Now I can do the same at work as I do at home. Just edit files,
eventually do a "git add -A ." followed by a "git commit" followed by
a "git push"

But I will warn you that if you do this sort of thing, before you do
any editing or any thing else, first do a "git pull" to get any
updates made to the bare repository. So my usual method at home or
work is to do:

cd ~/projects/newProject
git pull # get any updates I've made from the other system
... do my edits, compiles, whatever
git push #send any changes back to the bare repository

If you don't bracket your work with the "git pull' ... "git push",
some day you are likely to end up with a "merge conflict" and that can
get bothersome to sort out. What will tip you off is when you try to
do the "git push" and it fails because the bare repository has changes
not in your local directory. You must _then_ do the "git pull" to get
the updates. But this "git pull" _might_ result in a merge conflict
which you must resolve before you can successfully do the "git push".
It's easier to develop the "git pull" ... "git push" habit. It only
takes a couple of seconds and can save some grief in the future.

I do hope this does make sense and is helpful.

On Thu, Mar 12, 2015 at 6:51 PM, William Lasiewicz <> wrote:
> By the way,  this is what I get
> C:\GITtest>git push --all
> Counting objects: 29, done.
> Delta compression using up to 4 threads.
> Compressing objects: 100% (24/24), done.
> Writing objects: 100% (29/29), 25.24 KiB | 12.00 KiB/s, done.
> Total 29 (delta 1), reused 0 (delta 0)
> remote: error: refusing to update checked out branch: refs/heads/master
> remote: error: By default, updating the current branch in a non-bare
> repository
> remote: error: is denied, because it will make the index and work tree
> inconsistent
> remote: error: with what you pushed, and will require 'git reset --hard' to
> match
> remote: error: the work tree to HEAD.
> remote: error:
> remote: error: You can set 'receive.denyCurrentBranch' configuration
> variable to
> remote: error: 'ignore' or 'warn' in the remote repository to allow pushing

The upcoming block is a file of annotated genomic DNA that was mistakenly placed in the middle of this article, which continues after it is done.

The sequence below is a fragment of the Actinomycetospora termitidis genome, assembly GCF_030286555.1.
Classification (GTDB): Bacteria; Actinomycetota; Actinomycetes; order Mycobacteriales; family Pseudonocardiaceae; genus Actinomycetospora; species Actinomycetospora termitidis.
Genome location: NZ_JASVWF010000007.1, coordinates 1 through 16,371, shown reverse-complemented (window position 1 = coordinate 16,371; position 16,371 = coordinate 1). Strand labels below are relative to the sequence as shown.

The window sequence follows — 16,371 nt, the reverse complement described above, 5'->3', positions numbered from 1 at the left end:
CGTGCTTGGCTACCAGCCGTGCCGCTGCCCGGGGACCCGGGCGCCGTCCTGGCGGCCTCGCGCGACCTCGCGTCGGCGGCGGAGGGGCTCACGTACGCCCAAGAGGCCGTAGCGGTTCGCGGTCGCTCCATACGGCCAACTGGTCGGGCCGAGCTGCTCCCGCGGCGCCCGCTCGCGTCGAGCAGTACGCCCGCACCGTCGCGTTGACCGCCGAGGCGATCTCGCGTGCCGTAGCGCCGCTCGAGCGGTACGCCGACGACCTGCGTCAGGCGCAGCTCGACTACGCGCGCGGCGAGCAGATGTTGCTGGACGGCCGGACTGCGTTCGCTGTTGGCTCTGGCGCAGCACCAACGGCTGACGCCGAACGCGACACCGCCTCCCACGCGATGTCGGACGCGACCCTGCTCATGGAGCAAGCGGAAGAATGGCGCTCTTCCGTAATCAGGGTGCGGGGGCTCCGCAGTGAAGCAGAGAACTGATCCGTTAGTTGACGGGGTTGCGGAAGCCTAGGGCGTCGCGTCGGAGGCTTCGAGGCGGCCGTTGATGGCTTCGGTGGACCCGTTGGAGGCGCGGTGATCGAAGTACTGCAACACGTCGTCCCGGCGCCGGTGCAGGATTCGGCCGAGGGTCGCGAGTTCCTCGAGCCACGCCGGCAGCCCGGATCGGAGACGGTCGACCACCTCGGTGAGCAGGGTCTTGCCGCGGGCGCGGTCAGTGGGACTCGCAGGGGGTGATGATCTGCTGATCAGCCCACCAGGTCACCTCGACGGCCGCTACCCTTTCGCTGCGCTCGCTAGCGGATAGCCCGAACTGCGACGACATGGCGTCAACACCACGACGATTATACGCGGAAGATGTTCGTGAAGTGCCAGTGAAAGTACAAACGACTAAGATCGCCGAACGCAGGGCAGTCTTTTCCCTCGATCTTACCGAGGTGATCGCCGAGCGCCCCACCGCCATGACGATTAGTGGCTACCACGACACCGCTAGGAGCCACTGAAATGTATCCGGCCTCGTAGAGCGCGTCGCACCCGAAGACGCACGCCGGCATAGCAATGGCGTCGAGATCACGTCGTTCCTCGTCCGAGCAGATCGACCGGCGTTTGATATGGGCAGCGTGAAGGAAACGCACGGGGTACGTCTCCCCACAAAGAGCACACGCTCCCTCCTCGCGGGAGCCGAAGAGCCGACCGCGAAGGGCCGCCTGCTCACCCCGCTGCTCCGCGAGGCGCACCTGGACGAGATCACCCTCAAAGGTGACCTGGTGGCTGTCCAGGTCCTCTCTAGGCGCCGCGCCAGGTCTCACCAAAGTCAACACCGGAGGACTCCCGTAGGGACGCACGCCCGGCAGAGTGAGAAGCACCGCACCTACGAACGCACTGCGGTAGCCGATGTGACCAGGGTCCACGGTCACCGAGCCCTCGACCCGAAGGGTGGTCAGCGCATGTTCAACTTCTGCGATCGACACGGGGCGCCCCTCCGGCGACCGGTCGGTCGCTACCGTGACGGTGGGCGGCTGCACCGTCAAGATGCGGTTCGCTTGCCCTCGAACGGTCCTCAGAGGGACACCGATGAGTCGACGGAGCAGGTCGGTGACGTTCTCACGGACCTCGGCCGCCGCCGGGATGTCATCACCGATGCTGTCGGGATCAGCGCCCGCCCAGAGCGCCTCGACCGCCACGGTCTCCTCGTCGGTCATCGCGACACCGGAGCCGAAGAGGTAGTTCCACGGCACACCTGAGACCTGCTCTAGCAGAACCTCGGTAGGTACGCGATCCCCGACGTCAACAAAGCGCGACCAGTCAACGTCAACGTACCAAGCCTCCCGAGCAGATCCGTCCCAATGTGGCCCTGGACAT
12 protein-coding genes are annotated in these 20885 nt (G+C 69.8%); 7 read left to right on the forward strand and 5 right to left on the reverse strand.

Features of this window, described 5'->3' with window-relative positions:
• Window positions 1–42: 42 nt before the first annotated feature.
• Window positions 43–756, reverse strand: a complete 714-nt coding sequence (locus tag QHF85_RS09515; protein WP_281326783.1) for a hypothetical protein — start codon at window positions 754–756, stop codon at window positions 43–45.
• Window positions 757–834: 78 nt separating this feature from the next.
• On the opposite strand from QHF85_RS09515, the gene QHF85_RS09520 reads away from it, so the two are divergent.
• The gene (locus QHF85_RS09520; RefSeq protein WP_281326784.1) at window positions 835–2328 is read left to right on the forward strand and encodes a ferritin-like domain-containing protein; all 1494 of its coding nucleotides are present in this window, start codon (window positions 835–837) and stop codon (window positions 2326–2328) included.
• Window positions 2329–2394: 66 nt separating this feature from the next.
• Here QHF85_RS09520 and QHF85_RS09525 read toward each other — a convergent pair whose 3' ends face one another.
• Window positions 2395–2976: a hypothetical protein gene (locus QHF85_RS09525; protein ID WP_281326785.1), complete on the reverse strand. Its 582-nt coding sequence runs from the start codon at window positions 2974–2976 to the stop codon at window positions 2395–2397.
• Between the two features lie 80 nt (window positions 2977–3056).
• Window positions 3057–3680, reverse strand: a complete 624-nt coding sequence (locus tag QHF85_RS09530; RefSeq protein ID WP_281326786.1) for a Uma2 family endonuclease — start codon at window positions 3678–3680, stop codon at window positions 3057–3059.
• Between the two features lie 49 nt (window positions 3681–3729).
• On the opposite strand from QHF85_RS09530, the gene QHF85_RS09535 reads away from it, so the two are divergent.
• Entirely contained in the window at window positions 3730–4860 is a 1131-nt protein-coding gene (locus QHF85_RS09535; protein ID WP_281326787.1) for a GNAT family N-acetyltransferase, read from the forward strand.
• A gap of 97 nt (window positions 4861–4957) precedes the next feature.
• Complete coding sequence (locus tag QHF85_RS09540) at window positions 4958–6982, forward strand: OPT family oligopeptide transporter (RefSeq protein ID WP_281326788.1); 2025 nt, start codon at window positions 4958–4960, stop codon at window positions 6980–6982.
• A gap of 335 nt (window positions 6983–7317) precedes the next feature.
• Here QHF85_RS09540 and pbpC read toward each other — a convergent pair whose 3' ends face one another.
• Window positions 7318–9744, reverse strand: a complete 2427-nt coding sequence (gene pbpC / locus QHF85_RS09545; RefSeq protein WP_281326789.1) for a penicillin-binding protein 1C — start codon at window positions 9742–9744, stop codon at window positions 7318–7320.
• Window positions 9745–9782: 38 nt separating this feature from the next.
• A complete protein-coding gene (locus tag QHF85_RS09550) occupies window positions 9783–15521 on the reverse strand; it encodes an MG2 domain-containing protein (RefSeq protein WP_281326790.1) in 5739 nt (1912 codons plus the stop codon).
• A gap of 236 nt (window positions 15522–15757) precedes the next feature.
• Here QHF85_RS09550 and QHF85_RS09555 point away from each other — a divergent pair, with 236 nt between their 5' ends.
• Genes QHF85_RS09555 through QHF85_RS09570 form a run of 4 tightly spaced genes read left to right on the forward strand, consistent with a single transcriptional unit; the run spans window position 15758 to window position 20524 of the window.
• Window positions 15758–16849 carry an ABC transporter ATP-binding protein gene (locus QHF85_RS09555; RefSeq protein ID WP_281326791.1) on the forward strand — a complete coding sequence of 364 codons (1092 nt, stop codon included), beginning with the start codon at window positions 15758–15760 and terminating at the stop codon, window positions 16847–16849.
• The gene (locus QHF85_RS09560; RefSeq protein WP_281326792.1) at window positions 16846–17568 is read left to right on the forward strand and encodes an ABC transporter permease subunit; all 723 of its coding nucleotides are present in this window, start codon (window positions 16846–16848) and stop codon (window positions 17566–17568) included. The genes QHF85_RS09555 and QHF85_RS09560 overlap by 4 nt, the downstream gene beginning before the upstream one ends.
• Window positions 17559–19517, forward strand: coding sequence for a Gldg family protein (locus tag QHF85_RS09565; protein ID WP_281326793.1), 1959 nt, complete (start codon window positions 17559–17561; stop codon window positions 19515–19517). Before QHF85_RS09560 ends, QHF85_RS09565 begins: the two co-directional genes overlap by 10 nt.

> into
> remote: error: its current branch; however, this is not recommended unless
> you
> remote: error: arranged to update its work tree to match what you pushed in
> some
> remote: error: other way.
> remote: error:
> remote: error: To squelch this message and still keep the default behaviour,
> set
> remote: error: 'receive.denyCurrentBranch' configuration variable to
> 'refuse'.
> To //labuilds01/c$/GIT
>  ! [remote rejected] master -> master (branch is currently checked out)
> error: failed to push some refs to '//labuilds01/c$/GIT'
> C:\GITtest>
> On Thursday, March 12, 2015 at 4:42:36 PM UTC-7, William Lasiewicz wrote:
>> I have been trying to set up get and have it actually work.
>> So far pretty much crap.
>> Here is what I do
>> Set up a Git repository on my server
>> Git Init
>> From my machine,  I go a GIT Pull and point some directory
>> I add some files to that directory
>> GIT Submit, with some stupid comment so it works
>> GIT Push,  this usually breaks and tells me it can't push because the
>> branch is checked out.
>> All I want to do it create a repository on the server,  add some files
>> locally from my machine,  push and go to another machine and actually see
>> those files.
>> In any other tool,  this is completly easy, but in GIT,  there is about a
>> 50% you are going to lose everything.  How in the hell can this be so
>> popular?
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He's about as useful as a wax frying pan.

10 to the 12th power microphones = 1 Megaphone

Maranatha! <><
John McKown